In the wake of last year’s scandal regarding sexual exploitation in Hollywood, several ill-informed commentators have claimed Marilyn as a historic symbol of the casting couch. In an interview with Stephanie Nolasco for Fox News, author Michelle Morgan explains how her new book – The Girl: Marilyn Monroe, The Seven Year Itch and the Birth of an Unlikely Feminist – sets the record straight. (You can read my review of The Girl here.)

“‘She had said that she never fell for it,’ Morgan told Fox News. ‘She had walked out of various interviews and situations that she deemed inappropriate … She was doing a series of interviews in 1954. At that time, she really wanted to write her autobiography but … In the end, she decided not to go through with it because it had been leaked out to the British press.’

In the mid-1950s, Monroe spoke out about being harassed by an executive whom she did not name. ‘She was very intelligent about that, to keep his name out of the article. But she certainly did speak about it.’

‘She was never going to let herself be victimized. She spoke about it and as a result, inspired other people to speak out … She was one of the only actresses in Hollywood at that time who was speaking out about that.’

Morgan added: ‘I think based on the things she said herself and the outspoken way she approached Hollywood, I personally don’t believe she was ever a victim of the casting couch. I think she was able to walk away.'”

The Character Assassination of Marilyn

Marilyn by George Barris, 1962

In an article for The Independent, Andy Martin explores the subject of public humiliation, citing Marilyn’s ‘dumb blonde’ stereotyping as a prime example of character assassination. He also looks at her marriages and battles with directors, although I would argue that it is her continuing misrepresentation in the media – and in particular, false and degrading conspiracy theories – that is most damaging to her legacy today.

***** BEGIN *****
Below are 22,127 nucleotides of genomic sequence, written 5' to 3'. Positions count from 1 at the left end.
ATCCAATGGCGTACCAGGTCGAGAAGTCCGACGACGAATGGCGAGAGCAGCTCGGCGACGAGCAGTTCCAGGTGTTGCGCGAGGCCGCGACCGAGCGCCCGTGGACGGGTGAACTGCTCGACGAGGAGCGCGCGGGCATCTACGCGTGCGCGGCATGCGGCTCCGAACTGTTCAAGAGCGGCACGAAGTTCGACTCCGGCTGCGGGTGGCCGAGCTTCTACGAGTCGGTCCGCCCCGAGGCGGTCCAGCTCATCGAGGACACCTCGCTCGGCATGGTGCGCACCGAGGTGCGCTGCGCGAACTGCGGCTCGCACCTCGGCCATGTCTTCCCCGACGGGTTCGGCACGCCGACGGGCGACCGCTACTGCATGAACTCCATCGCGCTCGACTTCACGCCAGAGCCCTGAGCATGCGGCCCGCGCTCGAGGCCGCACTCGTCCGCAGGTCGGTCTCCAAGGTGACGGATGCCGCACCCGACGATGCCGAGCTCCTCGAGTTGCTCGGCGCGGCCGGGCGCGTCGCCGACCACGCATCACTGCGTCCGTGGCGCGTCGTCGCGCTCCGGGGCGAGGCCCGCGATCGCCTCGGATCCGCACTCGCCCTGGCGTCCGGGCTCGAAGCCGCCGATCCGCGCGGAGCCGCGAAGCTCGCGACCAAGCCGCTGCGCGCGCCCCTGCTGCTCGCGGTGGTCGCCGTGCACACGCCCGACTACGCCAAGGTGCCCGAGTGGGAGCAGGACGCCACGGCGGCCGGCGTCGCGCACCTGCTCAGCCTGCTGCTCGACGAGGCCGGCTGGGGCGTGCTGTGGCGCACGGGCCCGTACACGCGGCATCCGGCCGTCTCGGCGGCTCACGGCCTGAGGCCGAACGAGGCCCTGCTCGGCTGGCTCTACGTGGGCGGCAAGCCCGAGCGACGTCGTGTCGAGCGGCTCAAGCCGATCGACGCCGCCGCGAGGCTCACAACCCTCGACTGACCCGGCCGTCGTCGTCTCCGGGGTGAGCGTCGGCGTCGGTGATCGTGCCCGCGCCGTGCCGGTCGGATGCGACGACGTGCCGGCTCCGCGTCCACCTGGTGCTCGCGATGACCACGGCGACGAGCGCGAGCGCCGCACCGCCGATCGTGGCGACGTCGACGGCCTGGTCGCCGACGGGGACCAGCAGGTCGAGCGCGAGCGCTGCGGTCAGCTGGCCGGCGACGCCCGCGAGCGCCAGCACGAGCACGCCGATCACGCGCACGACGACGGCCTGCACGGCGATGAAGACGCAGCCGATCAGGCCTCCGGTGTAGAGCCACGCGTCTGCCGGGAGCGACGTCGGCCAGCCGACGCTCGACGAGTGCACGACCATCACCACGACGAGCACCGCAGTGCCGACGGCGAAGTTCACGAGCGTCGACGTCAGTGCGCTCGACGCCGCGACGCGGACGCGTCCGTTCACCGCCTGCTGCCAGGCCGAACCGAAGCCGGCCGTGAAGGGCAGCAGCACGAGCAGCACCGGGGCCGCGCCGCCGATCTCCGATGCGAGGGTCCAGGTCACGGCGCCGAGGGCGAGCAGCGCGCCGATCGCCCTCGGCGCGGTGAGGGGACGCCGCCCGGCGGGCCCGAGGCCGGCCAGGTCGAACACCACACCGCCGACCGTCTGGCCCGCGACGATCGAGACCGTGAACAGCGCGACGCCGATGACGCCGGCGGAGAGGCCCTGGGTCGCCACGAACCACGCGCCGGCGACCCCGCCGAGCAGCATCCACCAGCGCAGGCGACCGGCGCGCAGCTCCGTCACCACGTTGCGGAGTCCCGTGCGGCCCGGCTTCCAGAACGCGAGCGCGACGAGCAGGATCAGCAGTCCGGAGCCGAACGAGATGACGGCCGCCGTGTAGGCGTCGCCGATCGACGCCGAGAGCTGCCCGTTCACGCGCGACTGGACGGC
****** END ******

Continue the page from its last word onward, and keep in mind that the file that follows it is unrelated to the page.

“Consider the case of Marilyn Monroe. Unequivocally one of the icons of the 20th century …The ‘Stradivarius of sex’ as Norman Mailer described her. But therein lies the rub. Did she necessarily want to be some kind of instrument? Does anyone? … Anything is possible, but more likely she was the victim of humiliation.

There is a case for saying that Joe DiMaggio, her baseball player husband, was humiliated on account of the shoot when she is standing on a subway grate and her dress is being blown up in the air and she is trying to hold it down … She is exposed. But it is DiMaggio – coming from a working-class Italian-American family – who feels humiliated …